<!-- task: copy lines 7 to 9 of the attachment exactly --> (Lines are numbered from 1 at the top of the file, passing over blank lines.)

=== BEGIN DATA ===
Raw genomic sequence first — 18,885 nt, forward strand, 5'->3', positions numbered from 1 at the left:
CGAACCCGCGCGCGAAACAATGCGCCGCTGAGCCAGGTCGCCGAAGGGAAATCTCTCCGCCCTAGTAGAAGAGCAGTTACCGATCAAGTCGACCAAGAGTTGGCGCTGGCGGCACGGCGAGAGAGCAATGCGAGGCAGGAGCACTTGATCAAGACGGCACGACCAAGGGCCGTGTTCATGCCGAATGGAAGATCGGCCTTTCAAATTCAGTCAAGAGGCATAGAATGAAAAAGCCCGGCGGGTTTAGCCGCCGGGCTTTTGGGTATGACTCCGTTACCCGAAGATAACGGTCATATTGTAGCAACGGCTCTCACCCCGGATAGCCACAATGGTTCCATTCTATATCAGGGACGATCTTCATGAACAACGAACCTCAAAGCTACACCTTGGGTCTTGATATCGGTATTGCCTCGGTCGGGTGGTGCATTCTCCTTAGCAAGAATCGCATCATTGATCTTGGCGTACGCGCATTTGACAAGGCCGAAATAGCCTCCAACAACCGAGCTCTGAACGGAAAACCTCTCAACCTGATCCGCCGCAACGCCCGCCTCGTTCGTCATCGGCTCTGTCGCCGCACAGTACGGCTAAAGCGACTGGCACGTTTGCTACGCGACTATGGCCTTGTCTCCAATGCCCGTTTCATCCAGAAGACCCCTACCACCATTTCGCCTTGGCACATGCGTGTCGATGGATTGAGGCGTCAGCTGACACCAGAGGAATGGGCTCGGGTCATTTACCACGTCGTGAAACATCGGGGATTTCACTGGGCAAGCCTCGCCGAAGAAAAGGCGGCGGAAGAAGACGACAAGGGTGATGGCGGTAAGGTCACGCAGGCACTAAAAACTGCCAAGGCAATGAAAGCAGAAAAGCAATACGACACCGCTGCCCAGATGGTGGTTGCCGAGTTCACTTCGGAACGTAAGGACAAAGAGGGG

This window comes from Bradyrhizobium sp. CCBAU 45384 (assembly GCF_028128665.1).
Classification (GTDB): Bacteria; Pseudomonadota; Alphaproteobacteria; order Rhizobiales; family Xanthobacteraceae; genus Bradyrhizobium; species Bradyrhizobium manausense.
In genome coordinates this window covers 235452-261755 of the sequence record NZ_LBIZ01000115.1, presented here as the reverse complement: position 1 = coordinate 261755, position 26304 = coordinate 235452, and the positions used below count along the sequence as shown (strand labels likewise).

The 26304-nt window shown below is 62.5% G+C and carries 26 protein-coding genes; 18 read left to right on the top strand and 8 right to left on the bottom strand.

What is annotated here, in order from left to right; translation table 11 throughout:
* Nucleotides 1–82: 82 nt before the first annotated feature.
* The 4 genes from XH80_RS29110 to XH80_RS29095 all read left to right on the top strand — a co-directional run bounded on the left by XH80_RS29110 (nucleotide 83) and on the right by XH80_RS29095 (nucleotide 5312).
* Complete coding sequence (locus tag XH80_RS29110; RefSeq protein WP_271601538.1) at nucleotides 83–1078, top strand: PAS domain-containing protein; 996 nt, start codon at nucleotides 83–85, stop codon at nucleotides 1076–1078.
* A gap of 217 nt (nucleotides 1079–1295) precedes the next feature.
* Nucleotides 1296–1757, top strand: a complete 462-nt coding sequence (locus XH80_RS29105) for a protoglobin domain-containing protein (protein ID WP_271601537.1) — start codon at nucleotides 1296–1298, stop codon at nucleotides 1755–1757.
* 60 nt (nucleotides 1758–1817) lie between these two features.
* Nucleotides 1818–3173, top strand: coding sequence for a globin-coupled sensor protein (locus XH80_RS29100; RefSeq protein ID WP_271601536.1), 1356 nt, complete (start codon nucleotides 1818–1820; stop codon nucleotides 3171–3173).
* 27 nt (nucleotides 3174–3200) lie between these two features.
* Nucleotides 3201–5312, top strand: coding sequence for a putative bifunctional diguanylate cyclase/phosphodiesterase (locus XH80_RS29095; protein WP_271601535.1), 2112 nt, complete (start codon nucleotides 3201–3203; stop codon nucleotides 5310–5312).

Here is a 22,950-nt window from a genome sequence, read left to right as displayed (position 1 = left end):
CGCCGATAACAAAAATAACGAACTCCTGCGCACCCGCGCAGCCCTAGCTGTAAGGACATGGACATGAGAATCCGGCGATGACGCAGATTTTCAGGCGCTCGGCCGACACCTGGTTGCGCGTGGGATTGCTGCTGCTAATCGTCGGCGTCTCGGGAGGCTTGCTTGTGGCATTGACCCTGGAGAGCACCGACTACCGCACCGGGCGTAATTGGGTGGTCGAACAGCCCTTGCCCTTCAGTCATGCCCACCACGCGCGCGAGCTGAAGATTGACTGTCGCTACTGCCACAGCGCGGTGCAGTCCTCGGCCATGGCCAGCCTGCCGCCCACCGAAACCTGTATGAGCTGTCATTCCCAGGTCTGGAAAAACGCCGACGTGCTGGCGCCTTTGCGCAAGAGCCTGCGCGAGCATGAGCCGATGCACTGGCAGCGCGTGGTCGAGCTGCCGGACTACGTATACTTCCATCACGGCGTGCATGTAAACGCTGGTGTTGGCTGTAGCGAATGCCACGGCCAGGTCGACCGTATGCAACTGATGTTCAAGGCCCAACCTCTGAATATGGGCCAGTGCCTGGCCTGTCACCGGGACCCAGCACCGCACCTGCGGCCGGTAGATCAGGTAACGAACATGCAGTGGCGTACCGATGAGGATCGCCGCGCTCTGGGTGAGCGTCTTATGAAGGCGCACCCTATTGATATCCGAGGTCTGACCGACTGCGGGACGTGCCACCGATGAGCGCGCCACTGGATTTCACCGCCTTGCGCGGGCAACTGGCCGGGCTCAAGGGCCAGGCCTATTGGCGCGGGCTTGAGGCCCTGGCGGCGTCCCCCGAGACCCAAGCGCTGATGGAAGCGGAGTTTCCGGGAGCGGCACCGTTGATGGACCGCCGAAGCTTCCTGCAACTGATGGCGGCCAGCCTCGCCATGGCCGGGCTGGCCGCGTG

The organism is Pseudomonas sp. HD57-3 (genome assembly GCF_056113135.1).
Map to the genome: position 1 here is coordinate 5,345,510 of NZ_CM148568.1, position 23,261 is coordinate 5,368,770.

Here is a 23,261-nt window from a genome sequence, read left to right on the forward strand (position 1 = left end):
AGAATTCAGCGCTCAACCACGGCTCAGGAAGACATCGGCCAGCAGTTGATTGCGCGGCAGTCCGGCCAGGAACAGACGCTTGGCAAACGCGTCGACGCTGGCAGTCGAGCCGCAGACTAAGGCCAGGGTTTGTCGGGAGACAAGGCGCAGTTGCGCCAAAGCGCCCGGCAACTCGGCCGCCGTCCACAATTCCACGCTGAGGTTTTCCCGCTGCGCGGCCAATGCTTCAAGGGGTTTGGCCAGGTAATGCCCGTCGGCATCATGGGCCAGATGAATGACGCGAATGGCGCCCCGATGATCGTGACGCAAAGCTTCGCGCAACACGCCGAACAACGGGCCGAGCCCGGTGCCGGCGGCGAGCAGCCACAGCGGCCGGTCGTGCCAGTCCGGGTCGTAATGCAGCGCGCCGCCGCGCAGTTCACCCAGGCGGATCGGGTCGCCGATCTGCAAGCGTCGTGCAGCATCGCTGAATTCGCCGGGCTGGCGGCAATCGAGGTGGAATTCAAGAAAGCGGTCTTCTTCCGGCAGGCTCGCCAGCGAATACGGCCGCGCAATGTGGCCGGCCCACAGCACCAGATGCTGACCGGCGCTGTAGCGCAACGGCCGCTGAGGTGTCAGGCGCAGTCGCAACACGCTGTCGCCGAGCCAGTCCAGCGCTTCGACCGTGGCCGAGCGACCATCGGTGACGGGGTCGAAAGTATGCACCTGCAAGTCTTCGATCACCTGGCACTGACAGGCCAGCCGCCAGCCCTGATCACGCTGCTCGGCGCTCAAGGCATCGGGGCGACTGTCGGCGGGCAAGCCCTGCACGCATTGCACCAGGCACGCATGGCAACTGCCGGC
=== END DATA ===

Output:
What is annotated here, in order from left to right; translation table 11 throughout:
* Nucleotides 1–82: 82 nt before the first annotated feature.
* The 4 genes from XH80_RS29110 to XH80_RS29095 all read left to right on the top strand — a co-directional run bounded on the left by XH80_RS29110 (nucleotide 83) and on the right by XH80_RS29095 (nucleotide 5312).